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Attic Ventilation Checklist
Remove all sources of moisture in the attic. If bathroom vents do not lead to the exterior of the home, they can throw off the balance of the ventilation system and cause damage to the roof structure.
Moisture may be coming from sources inside the home such as humidifiers or indoor pools.
Look for debris or insulation blocking the soffit (intake) vent airways. If the soffit vents are blocked they become useless and can cause weather infiltration problems in the attic.
To prevent blockage and promote good airflow we recommend installing ventilation baffles.
Make sure there is adequate insulation installed in the attic. Ventilation and insulation work together simultaneously to increase the life of your roof.
Having an adequate amount of both insulation and ventilation helps stabilize indoor temperatures and increase energy savings.
Is there enough intake ventilation? A minimum of 50% ventilation should be provided by intake vents and a ratio of 60% intake/40% exhaust should not be exceeded. If there is too much intake, the attic will become pressurized causing the intake vents to become exhaust vents.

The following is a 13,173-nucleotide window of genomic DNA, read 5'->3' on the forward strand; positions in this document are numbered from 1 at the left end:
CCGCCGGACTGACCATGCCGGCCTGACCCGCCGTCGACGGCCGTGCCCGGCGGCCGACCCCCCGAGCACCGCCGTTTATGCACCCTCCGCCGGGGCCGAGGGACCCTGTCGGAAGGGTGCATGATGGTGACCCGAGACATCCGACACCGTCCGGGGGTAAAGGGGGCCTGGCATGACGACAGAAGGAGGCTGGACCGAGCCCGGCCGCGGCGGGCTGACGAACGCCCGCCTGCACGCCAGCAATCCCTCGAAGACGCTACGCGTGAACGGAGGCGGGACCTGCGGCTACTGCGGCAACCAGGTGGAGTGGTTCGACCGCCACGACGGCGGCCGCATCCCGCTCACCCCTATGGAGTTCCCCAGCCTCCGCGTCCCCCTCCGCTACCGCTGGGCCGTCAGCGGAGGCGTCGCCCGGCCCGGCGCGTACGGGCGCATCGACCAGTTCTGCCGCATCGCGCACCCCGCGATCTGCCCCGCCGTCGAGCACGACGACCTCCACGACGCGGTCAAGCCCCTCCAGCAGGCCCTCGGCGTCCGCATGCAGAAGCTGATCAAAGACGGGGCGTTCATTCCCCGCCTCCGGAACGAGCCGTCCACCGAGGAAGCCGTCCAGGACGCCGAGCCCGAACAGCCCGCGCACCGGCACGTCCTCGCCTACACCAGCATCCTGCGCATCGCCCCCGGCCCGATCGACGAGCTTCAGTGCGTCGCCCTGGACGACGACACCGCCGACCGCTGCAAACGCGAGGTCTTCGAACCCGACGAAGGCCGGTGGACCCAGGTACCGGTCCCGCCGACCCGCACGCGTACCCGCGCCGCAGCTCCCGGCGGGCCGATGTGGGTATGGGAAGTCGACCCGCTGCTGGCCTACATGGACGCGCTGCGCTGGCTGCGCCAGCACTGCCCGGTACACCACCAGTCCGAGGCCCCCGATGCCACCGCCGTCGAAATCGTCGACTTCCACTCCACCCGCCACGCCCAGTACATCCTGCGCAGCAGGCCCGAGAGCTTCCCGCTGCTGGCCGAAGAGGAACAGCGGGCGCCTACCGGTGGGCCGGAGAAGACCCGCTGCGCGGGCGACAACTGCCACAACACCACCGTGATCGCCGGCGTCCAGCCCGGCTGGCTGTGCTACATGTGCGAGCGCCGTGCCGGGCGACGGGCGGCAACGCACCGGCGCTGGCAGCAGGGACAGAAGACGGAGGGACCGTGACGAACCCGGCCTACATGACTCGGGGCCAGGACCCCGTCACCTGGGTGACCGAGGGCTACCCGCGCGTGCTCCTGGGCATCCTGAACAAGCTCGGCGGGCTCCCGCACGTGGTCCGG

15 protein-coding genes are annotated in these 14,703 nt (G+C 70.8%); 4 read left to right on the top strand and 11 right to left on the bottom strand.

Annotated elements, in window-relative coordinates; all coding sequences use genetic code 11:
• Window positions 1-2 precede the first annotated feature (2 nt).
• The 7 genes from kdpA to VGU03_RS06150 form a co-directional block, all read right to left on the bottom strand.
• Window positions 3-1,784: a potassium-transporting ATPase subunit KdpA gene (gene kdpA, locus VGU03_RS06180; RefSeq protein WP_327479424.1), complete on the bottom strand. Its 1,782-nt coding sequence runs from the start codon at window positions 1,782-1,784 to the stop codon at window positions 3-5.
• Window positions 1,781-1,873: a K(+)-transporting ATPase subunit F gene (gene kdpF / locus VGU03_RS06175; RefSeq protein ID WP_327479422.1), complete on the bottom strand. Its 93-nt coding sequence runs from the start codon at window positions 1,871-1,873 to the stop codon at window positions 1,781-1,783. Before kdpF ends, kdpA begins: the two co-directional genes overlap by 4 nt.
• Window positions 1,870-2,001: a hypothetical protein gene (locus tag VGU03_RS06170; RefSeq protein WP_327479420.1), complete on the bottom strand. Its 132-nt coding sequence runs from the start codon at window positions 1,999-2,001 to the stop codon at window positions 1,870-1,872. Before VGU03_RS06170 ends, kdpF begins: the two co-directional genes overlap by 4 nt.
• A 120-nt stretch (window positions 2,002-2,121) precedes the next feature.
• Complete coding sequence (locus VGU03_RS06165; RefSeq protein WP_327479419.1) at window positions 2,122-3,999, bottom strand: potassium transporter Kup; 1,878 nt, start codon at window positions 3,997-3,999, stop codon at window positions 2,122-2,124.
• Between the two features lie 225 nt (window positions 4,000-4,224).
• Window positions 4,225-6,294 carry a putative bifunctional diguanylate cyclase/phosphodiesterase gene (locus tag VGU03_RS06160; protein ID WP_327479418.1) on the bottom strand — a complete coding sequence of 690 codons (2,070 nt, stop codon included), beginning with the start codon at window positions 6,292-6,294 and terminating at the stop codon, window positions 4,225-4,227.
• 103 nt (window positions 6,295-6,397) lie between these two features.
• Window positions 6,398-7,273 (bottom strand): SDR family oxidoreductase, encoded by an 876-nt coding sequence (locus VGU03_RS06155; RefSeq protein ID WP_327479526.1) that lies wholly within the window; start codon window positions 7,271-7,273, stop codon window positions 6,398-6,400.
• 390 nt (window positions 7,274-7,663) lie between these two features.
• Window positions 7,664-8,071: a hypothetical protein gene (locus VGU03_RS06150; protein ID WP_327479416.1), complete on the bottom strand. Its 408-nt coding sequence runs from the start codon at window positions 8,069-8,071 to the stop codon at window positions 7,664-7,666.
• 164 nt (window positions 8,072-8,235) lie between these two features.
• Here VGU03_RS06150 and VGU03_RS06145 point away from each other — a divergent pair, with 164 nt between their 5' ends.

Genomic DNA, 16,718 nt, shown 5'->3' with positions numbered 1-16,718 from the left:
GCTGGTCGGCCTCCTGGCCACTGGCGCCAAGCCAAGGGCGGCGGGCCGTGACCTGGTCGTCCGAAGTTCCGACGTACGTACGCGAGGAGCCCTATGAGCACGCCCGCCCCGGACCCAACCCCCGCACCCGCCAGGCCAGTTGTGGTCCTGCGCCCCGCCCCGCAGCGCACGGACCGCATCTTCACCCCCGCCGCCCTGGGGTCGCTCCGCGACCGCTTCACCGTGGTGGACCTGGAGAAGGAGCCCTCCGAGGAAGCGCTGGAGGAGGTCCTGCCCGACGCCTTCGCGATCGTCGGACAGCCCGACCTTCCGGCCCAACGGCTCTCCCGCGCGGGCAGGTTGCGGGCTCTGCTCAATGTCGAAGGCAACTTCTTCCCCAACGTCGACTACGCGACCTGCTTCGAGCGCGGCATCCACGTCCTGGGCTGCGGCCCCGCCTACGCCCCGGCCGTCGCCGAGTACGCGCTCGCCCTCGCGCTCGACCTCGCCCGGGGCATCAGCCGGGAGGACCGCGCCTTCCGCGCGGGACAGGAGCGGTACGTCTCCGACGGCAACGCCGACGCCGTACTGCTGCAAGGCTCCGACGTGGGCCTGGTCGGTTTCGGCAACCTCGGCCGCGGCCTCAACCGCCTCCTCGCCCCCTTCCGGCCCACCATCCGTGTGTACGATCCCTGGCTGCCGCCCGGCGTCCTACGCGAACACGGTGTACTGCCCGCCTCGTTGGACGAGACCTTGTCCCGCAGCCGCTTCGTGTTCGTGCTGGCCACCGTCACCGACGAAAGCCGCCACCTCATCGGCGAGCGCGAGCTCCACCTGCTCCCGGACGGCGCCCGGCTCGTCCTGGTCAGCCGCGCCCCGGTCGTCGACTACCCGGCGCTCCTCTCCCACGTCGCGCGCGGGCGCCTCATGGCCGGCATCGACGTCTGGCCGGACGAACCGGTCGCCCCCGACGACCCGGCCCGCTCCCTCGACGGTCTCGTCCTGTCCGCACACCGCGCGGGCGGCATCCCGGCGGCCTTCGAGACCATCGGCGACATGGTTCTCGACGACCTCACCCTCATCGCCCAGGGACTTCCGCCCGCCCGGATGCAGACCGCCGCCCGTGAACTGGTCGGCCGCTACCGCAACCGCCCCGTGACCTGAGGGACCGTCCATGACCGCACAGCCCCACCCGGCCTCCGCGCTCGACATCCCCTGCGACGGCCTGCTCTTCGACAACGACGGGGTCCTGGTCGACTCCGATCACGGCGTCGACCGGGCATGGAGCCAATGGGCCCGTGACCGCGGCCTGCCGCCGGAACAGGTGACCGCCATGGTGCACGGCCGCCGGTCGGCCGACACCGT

You always want a balanced system but it’s better to have more intake than exhaust.
Seal off all of the bypasses that lead into the attic. Common attic bypasses such as bath exhaust fans and ceiling light fixtures may cause moisture problems in the attic which tend to be the primary cause of ice dams and attic frost.
Look for insulation that is darkened, this is a good indicator for escaping air.
Never use more than one type of exhaust vent (ridge vent, wind turbines, powered fans) per common attic space. Each system directs airflow differently so combining two or more systems will decrease the effectiveness and may lead to short-circuiting the attic ventilation system.
It is okay to combine intake vents because they are at the same wind pressure zone.
Does the attic meet the 1:300 code requirements? FHA recommends a minimum of at least 1 sq. ft. of attic ventilation for every 300 sq. ft. of attic floor space.
To calculate the appropriate Net Free Area for your roof, use our hassle free ventilation calculator.
Measure twice, cut once – slot holes for exhaust and intake vents that are not sized correctly put you at risk for damaging the structural integrity of the roof. Additionally, you risk providing too much or too little airflow.
When installing Quarrix Ridge Vent, between a 1” and 4” slot is recommended depending on the pitch of the roof. A minimum of 6” must be left uncut at each end of the ridge.